of his stretch of the tape's magnetic emulsion, before - finally - handing it over to
me, on some occasion the precise nature of which I have forgotten. (Chances are that it was
evening and that
there was drinking involved.) The morning after I slipped the cassette into my dictaphone
and hit the record button. I went around the house, fighting back an early morning cough and
sneeze, and reading
at random from one of the distress warrants that I am only too
used to find in my mailbox these days. Thus I filled my 4 or 5 tape-minutes in about as
Then I rang Nicolas Perret.
"It is finished," I said, and bowed my head.
That same evening Nicolas came rushing over to my place on his motor scooter to pick it up. Later, for his contribution, he taped a lively reportage on a performance of TG (Thibault Gondard) in the Espace En Cours, who was the next one to obtain the tape. That, says Nicolas, was sometime during the grand 2009 Parisian Placard in the Rue Stendhal.
The PTR took a dramatic turn with TG on the wheel: on the 26th of july it suddenly and unexpectedly was lead away from Paris. He even took it out of France: the cassette crossed the Belgium border and arrived in Brussels. On the road, inside the car, Thibault recorded the final (fifth) track of the tape's A-side. It would maybe not be the compilation's best, but it certainly became the loudest. In his own words: "I recorded 4 minutes of words on this tape, on the way between Paris and Brussels, in the car with Nino and Mélanie." Spending 6 euros and running the risk of it forever disappearing, TG then snail-mailed the cassette, together with the growing pack of little papers (containing brief explanatory notes and things) that came with it, from Brussels back to Paris. That was on july 28th.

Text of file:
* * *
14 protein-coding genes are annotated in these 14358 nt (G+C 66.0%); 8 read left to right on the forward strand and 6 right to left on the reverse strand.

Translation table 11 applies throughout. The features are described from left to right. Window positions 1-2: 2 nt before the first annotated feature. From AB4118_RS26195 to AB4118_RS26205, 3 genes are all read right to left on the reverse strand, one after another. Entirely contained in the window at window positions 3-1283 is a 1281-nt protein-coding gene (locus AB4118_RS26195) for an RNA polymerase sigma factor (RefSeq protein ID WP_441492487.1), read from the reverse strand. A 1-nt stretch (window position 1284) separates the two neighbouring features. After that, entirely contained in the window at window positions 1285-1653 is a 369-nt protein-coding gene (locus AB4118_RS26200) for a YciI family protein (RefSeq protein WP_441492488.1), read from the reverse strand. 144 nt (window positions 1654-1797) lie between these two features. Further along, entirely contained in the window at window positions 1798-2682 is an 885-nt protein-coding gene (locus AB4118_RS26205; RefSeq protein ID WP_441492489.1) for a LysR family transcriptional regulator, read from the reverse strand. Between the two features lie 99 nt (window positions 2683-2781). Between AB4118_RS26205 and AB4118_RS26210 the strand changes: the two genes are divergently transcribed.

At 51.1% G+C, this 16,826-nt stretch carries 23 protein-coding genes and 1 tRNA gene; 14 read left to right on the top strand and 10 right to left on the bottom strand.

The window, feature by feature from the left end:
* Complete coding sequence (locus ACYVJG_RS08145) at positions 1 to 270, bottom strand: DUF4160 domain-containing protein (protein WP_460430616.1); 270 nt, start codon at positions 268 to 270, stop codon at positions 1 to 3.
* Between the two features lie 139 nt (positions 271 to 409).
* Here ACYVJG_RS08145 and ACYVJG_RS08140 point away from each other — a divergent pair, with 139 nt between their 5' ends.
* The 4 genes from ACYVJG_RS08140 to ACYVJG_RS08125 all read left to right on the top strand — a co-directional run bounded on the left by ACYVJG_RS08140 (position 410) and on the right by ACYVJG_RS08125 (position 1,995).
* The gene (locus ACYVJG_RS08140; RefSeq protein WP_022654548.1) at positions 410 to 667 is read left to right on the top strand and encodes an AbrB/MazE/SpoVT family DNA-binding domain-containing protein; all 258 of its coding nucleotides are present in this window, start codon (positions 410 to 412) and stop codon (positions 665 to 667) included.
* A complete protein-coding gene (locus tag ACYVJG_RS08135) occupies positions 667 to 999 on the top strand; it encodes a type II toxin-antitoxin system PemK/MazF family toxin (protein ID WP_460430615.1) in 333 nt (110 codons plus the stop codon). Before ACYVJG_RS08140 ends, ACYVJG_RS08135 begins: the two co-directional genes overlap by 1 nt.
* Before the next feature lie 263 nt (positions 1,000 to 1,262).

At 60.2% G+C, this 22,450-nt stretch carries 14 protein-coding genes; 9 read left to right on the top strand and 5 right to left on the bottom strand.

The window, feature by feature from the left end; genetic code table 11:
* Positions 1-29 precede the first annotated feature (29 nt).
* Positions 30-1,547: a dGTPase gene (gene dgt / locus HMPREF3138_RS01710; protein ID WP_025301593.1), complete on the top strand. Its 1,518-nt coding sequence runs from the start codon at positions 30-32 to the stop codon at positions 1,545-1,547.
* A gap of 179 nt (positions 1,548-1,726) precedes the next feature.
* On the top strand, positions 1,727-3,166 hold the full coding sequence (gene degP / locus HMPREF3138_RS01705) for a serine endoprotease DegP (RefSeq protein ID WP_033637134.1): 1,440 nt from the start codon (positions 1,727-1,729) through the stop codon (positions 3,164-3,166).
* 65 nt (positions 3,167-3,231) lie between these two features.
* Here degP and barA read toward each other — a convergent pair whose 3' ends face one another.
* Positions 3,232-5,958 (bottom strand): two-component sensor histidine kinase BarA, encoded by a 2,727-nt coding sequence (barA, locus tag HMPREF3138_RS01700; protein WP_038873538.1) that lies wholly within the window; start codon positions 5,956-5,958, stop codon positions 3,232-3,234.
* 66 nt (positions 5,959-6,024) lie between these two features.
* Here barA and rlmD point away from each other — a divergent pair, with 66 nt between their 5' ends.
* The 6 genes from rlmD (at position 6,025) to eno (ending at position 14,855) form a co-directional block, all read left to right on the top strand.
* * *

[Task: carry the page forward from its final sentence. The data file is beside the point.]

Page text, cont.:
Its transport through snail-mail seems to have taken a while, but in the
end the tape reached Jedrek Zagorsky aka
Zaraz Wam Zagram.
His track is opening the B-side.
Jedrek in turn put the tape in the hands of Rébus. "I recorded on it 4 minutes of a Placard session," he writes. "The session itself was made with found sounds."
Rébus entrusted Blenno und Die Wurstbrücke with the cassette. "Rébus gave me the tape in a strange place," Blenno notes, "with a strange smell of cheese, French cheese. The idea of this song comes from my travel to Iran for a shura party."